The Cornu spiral arises from plotting the two Fresnel integrals against each other. It's a nice, simple spiral that winds up tightly at each end:

As any calculus student can tell you, integration is not a trivial task and the Fresnel integrals are no exception. They don't have a nice analytical form, like, say the integral of 3x

More fun can be had by tweaking the formulas to be integrated. The correct version works on the functions sin(θ

Each curve uses a different pair of exponents (say, 1.99 for sin and 2.01 for cos). The curves again start out together, but then take off individually and now don't even maintain the same shape as the original spiral. For even more fun, try different integration methods. Here, I used the trapezoidal rule, but you can find different variations by using the midpoint rule or Simpson's rule, or even combinations of the three.

These are the basic techniques that I used in my images Green Belt and Chocolate City.

As any calculus student can tell you, integration is not a trivial task and the Fresnel integrals are no exception. They don't have a nice analytical form, like, say the integral of 3x

^{2}= x^{3}+ C. Instead, they are evaluated numerically. Generally, computers do this sort of thing quite well, but there are always pitfalls awaiting the naive numerical analyst. Integration typically proceeds by computing a function, marching ahead a step, computing a new value, and repeating until the desired answer is obtained. With the Fresnel integrals and the Cornu spiral, the answer depends greatly on how many steps and how big they are. Here are four different version of the right half of the spiral, each with a slightly different number of steps taken in the integration. Note that all four versions begin together (at the central black dot), but then take off in their own directions. Whereas the correct spiral has only one point (on the right half) about which the spiral winds, each of the approximations stops at a point, winds in, then winds out to moves on to another point.More fun can be had by tweaking the formulas to be integrated. The correct version works on the functions sin(θ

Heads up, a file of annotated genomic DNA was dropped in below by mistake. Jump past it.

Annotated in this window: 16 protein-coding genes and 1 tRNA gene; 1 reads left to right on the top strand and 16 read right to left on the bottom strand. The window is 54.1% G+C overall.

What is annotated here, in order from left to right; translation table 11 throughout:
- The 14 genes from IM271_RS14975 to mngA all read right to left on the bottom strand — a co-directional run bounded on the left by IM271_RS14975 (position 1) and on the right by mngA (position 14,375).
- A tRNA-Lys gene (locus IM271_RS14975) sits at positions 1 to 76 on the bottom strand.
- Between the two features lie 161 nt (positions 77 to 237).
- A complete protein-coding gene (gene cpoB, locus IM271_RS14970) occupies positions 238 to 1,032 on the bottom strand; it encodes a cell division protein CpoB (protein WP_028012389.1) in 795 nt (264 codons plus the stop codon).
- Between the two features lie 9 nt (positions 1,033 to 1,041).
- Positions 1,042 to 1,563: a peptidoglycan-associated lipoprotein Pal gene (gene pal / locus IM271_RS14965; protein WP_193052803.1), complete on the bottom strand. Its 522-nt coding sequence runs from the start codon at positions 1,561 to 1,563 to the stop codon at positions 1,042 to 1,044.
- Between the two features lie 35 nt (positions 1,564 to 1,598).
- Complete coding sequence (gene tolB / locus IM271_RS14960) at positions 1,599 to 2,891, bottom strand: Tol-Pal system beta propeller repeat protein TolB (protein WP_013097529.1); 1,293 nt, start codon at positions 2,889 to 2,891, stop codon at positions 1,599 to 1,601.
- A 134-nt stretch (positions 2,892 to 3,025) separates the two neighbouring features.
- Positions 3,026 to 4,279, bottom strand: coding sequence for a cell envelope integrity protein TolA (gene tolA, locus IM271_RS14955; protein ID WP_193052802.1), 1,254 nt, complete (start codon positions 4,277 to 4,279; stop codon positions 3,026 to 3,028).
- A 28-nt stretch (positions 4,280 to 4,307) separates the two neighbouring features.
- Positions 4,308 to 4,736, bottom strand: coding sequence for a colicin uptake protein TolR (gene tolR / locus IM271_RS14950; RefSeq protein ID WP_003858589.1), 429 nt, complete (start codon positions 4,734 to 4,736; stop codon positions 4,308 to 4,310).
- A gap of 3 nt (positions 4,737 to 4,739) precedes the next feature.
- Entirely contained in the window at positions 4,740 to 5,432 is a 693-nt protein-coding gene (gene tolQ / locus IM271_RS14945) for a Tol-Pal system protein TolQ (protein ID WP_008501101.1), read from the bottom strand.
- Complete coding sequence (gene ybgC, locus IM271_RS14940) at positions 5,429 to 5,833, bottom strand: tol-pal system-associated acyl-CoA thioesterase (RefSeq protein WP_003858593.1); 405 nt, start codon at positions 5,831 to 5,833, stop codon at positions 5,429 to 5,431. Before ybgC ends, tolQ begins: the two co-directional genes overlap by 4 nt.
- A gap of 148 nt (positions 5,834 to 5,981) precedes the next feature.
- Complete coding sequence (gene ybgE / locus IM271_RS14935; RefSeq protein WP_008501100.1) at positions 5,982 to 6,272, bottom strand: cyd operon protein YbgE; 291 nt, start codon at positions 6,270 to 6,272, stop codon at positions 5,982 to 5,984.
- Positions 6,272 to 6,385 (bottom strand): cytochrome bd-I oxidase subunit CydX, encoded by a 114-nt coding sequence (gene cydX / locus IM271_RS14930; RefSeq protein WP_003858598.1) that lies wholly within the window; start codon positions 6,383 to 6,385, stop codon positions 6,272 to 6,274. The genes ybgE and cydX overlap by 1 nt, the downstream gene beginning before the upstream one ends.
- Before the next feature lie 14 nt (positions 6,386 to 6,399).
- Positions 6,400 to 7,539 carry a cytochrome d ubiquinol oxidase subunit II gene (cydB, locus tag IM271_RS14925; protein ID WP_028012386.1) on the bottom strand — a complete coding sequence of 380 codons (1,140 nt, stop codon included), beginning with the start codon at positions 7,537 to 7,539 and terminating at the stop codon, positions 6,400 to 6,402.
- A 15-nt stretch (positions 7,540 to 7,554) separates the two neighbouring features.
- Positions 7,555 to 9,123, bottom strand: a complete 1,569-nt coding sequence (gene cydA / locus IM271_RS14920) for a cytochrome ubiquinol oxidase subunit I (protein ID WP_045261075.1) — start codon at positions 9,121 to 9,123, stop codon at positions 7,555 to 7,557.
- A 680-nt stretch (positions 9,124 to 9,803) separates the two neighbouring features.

^{2}) and cos(θ^{2}), where θ represents an angle. Why not use other powers of θ? Here's what can happen with exponent values that are close to, but not quite, 2:Each curve uses a different pair of exponents (say, 1.99 for sin and 2.01 for cos). The curves again start out together, but then take off individually and now don't even maintain the same shape as the original spiral. For even more fun, try different integration methods. Here, I used the trapezoidal rule, but you can find different variations by using the midpoint rule or Simpson's rule, or even combinations of the three.

These are the basic techniques that I used in my images Green Belt and Chocolate City.